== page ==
Guest poem sent in by Gavin Duley
(Poem #1910) Question
God, again and again through the ages you have sent messengers To this pitiless world They have said, 'Forgive everyone', they have said, 'Love one another -- Rid your hearts of evil.' They are revered and remembered, yet still in these dark days We turn them away with hollow greetings, from outside the doors of our houses. And meanwhile I see secretive hatred murdering the helpless Under cover of night; And Justice weeping silently and furtively at power misused, No hope of redress. I see young men working themselves into a frenzy, In agony dashing their heads against stone to no avail. My voice is choked today; I have no music in my flute: Black moonless night Has imprisoned my world, plunged it into nightmare. And this is why, With tears in my eyes, I ask: Those who have poisoned your air, those who have extinguished your light, Can it be that you have forgiven them? Can it be that you love them?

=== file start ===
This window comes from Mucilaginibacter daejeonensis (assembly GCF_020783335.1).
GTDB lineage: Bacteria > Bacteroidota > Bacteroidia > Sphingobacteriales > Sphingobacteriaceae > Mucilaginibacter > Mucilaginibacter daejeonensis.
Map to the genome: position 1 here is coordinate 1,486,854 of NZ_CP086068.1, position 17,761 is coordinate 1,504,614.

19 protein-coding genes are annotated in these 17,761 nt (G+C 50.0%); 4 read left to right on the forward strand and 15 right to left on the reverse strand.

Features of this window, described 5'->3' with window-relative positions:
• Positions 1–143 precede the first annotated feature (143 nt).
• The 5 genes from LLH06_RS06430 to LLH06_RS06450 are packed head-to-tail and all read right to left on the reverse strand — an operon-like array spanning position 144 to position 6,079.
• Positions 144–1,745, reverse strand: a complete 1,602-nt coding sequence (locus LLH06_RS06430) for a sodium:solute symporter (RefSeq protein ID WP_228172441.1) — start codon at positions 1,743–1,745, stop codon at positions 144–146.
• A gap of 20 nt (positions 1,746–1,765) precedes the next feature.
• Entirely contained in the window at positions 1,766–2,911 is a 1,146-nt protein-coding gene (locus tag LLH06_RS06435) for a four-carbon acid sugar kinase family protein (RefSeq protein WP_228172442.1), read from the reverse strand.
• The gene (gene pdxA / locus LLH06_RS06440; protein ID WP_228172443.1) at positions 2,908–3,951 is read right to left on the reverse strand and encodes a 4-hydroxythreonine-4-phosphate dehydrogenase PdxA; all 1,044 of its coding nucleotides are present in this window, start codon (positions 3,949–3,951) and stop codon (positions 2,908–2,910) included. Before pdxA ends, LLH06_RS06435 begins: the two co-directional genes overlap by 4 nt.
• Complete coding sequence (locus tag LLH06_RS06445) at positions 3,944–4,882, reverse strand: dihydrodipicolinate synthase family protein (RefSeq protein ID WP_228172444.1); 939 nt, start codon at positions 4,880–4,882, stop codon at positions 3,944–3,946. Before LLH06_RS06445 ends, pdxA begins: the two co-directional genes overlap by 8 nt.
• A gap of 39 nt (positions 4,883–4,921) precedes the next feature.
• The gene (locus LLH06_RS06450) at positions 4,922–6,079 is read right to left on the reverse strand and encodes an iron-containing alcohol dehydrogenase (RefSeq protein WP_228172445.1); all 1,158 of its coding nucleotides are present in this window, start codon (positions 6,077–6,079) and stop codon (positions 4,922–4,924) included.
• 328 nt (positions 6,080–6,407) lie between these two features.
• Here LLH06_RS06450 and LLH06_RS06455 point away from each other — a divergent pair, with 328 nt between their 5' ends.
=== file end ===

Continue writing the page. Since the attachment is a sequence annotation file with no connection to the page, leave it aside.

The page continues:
I'm quite new to Tagore's work, but bought a book of his poetry recently, mainly because I found this one whilst flicking through it at the book shop. The poem was written just after Gandhi's arrest following the break down of the Second Round Table Conference in London, but is not really about any one particular event or time. It seems very relevant at the moment, with Iraq, Lebanon, and the terrorist attacks on London (successful and unsuccessful). The notes comment that the 'vulnerable, bewildered human being in Tagore was increasingly to be the subject of his later poetry; but he never lapsed into self-pity. The precision and vigour of the rhythm and phrasing of this poem belie its content. A famous reading of it by Tagore himself on record conveys strength not weakness, despair not courage. There is even a note of wryness in his voice'. As an extra note, the notes say that the phase 'dashing their heads against stone' is a Bengali metaphor for fruitless activity, much like the English 'beating one's head against a brick wall'. Gavin  Tagore R (1985) 'Selected Poems', translated, edited and with notes by W Radice, Penguin, London. [Links] Biography: Bengali poet, philosopher, visual artist, playwright, composer, and novelist, 1861-1941 http://en.wikipedia.org/wiki/Rabindranath_Tagore